A delicate balance between populism and pragmatism marked the NDA government’s last full-fledged budget before the nation goes to polls early next year. With a sharp focus on agriculture and allied sectors, rural infrastructure, healthcare for the poor and employment generation, the Union Budget 2018 appears to be guided by electoral compulsions and the need to address the twin issues of rural distress and job creation over which the government has been facing opposition flak. The need to win the ongoing battle of perception was the overwhelming criterion as Finance Minister Arun Jaitley loosened the purse strings to make big allocations to the rural sector and thereby seek to placate the angry rural voters. Instead of a “please all” approach of unveiling goodies to every section of society, what Jaitley attempted in the Union Budget 2018 was a clever jugglery to steer the country in the post-GST era and make good use of the limited resources available to the government to strengthen the rural economy. In the process, he has disappointed the salaried class by leaving the personal income tax structure untouched, dashing the hopes of millions of employees waiting for a bonanza in the form of increased tax exemption limit and a rate cut ahead of the election year. The introduction of Long Term Capital Gain Tax on investments in equity markets has also come as a dampener for the upwardly mobile citizens who see it as a regressive step. However, in the classic “Bharath versus India” narrative, Jaitley appears to have framed his priorities with an eye on the general elections as his budget tried to address the problems of the rural crisis and proposed a massive jump in minimum support price for farmers. Distressed farmers, agriculture and irrigation focused companies, healthcare, transport and infrastructure sectors have emerged as the big winners in the budget, while the bond investors, mobile phone companies, financial services companies are the losers.
With an eye on the approaching Assembly elections in eight States this year and the general elections next year, the government announced a slew of farm-focused announcements, including hiking the minimum support price to 1.5 times the production cost for kharif crops, a key demand of distressed farmers. The biggest takeaway of this budget, however, is the announcement of the healthcare scheme to cover 500 million people across the country. This will be the world’s largest government-funded healthcare programme, a commendable initiative given how the growing cost of medical care cripples millions of poor families in India. The pre-budget Economic Survey had pointed out that people had to spend an average Rs. 26,000 for treatment per hospitalised case in private facilities. The successive governments had failed to address this problem in a holistic manner. Though critics may argue that the scheme will ultimately benefit the private insurance companies and hospitals, it should be seen as a bold step in the right direction to bring the poor under insurance cover. Under the new National Health Protection Scheme, each family would be entitled to get medical reimbursement for treatment at hospitals up to a maximum of Rs. 5 lakh every year. This means that nearly 40 per cent of the country’s population would benefit from this scheme.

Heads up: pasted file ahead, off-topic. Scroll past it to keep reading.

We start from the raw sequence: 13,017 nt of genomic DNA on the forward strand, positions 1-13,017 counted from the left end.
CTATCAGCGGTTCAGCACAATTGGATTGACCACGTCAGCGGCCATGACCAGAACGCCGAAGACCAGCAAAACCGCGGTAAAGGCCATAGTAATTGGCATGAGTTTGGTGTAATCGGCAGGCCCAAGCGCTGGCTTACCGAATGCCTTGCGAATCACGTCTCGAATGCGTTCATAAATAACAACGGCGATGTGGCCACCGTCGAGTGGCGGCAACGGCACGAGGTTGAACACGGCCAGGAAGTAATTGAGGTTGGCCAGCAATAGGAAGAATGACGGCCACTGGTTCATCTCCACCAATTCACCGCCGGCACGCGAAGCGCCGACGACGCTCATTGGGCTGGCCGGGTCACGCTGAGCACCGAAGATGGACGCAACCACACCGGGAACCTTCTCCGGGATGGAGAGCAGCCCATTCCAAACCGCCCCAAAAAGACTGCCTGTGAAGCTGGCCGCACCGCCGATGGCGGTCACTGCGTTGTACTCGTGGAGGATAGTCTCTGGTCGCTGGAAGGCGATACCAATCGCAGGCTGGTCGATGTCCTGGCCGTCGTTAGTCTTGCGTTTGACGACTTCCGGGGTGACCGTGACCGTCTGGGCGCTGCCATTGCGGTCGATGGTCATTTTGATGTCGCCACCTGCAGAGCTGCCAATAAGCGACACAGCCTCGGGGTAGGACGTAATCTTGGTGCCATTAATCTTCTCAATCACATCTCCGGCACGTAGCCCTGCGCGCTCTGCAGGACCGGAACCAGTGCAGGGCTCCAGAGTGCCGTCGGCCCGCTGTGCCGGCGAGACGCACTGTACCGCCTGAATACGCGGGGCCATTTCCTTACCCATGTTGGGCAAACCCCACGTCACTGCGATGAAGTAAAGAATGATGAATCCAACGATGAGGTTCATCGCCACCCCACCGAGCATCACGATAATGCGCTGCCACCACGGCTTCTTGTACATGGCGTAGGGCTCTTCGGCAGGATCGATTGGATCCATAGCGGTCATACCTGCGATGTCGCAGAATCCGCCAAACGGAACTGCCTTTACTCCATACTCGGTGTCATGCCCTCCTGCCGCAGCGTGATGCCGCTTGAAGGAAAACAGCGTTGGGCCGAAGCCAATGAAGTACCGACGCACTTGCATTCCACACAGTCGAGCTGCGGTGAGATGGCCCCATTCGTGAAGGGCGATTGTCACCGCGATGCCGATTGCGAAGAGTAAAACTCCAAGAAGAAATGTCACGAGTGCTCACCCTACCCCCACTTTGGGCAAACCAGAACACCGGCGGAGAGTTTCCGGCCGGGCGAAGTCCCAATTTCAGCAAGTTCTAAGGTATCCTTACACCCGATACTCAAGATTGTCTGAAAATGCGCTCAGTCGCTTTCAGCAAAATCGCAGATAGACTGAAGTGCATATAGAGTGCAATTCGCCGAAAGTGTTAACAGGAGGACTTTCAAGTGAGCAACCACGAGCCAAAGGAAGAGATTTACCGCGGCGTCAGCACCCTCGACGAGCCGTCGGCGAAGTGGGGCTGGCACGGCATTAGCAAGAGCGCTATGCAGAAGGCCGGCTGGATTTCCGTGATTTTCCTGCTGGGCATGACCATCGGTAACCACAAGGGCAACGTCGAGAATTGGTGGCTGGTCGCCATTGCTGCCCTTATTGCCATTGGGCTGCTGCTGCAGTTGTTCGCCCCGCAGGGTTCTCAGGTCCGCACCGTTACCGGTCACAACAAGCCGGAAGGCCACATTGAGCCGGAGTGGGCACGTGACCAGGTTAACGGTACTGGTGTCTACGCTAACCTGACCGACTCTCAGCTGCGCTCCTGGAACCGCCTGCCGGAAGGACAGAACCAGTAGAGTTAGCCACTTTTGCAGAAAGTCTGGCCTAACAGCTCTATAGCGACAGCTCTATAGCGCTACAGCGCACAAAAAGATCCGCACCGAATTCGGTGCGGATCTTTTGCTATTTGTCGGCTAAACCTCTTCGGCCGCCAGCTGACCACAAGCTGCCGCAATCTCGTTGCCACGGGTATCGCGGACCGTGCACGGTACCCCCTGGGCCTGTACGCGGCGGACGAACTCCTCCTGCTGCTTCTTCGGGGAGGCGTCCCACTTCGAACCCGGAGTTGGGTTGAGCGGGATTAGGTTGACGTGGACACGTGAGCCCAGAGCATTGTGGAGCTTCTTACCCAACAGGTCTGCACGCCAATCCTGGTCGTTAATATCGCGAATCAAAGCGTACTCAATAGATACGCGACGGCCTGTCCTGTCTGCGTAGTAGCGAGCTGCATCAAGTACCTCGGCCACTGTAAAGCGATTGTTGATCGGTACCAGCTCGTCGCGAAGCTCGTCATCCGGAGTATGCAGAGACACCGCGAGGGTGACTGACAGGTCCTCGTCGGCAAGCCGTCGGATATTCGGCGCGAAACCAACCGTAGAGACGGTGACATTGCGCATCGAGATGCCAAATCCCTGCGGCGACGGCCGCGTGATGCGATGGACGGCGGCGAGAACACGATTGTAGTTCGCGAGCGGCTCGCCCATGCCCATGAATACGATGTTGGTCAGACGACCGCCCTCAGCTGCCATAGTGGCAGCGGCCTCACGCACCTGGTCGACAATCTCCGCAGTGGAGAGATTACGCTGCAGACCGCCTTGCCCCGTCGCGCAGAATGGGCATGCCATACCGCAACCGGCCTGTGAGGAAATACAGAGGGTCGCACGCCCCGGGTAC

Though the Finance Minister, who termed the budget as an exercise of blending fiscal prudence with the needs of people, exuded confidence that the Indian economy was firmly on the path to achieve a growth rate of over 8% to become the fifth largest in the world soon, the stress caused by the recent downturn was visible in the budget. The government has missed the fiscal deficit target. It will be 3.5% of the GDP in the year ending March 31, as against the earlier target of 3.2%. Though there is no change in personal income tax slabs for individuals this year but all the salaried people will get a standard deduction of Rs. 40,000 on their income in lieu of medical and transport reimbursements. A new 10% long-term capital gains tax on gains exceeding Rs. 1 lakh on income from investment in equities and equity mutual funds has been levied. The Micro, Small and Medium Enterprises (MSMEs) have something to cheer as the corporate tax rate for companies up to Rs. 250 crore turnover has been reduced to 25% from 30%, meeting a long-felt demand. Two back-to-back disruptive measures—Demonetisation and Goods and Services Tax—have dragged the economic growth and impacted several sectors. However, it is heartening that the tax base has widened with more tax payers coming into the net following these moves. The budget reflected triumph of populism over tough reforms as there was no roadmap of structural reforms to put India on the next orbit of growth. Instead, it provided for massive spending to boost rural sector to counter criticism that the government was not doing enough to address farm distress and rural unemployment. A massive Rs 5.97 lakh crore has been allocated for infrastructure spending. The distinct rural focus of the budget is quite similar to the policy direction being followed by Telangana, the country’s newest State.